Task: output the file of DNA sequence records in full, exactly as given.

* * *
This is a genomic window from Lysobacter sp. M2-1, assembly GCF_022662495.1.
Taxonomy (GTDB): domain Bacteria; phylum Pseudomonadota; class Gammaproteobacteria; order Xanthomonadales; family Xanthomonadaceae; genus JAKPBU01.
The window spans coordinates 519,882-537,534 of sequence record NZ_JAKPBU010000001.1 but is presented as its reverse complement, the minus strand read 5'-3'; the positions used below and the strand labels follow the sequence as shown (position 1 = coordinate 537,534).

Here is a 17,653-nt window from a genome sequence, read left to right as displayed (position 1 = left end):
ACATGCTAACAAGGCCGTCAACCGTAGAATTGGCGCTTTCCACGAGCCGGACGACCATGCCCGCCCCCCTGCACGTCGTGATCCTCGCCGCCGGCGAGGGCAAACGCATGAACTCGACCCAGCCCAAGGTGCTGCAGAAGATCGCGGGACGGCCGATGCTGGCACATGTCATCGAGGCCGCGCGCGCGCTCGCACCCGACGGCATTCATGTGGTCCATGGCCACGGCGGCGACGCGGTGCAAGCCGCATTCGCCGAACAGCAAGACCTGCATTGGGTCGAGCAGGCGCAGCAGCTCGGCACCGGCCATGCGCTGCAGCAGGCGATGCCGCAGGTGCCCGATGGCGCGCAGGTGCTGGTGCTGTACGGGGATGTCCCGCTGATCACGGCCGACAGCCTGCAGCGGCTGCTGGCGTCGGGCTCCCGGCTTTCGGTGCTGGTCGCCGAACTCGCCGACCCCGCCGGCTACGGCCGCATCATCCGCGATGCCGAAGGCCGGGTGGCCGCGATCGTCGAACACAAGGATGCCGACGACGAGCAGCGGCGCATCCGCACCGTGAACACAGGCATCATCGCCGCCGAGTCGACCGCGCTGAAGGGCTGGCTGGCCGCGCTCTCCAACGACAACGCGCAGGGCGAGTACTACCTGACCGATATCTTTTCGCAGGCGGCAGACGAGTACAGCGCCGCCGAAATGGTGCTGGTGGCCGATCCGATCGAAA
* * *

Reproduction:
This is a genomic window from Lysobacter sp. M2-1, assembly GCF_022662495.1.
Taxonomy (GTDB): domain Bacteria; phylum Pseudomonadota; class Gammaproteobacteria; order Xanthomonadales; family Xanthomonadaceae; genus JAKPBU01.
The window spans coordinates 519,882-537,534 of sequence record NZ_JAKPBU010000001.1 but is presented as its reverse complement, the minus strand read 5'-3'; the positions used below and the strand labels follow the sequence as shown (position 1 = coordinate 537,534).

Here is a 17,653-nt window from a genome sequence, read left to right as displayed (position 1 = left end):
ACATGCTAACAAGGCCGTCAACCGTAGAATTGGCGCTTTCCACGAGCCGGACGACCATGCCCGCCCCCCTGCACGTCGTGATCCTCGCCGCCGGCGAGGGCAAACGCATGAACTCGACCCAGCCCAAGGTGCTGCAGAAGATCGCGGGACGGCCGATGCTGGCACATGTCATCGAGGCCGCGCGCGCGCTCGCACCCGACGGCATTCATGTGGTCCATGGCCACGGCGGCGACGCGGTGCAAGCCGCATTCGCCGAACAGCAAGACCTGCATTGGGTCGAGCAGGCGCAGCAGCTCGGCACCGGCCATGCGCTGCAGCAGGCGATGCCGCAGGTGCCCGATGGCGCGCAGGTGCTGGTGCTGTACGGGGATGTCCCGCTGATCACGGCCGACAGCCTGCAGCGGCTGCTGGCGTCGGGCTCCCGGCTTTCGGTGCTGGTCGCCGAACTCGCCGACCCCGCCGGCTACGGCCGCATCATCCGCGATGCCGAAGGCCGGGTGGCCGCGATCGTCGAACACAAGGATGCCGACGACGAGCAGCGGCGCATCCGCACCGTGAACACAGGCATCATCGCCGCCGAGTCGACCGCGCTGAAGGGCTGGCTGGCCGCGCTCTCCAACGACAACGCGCAGGGCGAGTACTACCTGACCGATATCTTTTCGCAGGCGGCAGACGAGTACAGCGCCGCCGAAATGGTGCTGGTGGCCGATCCGATCGAAA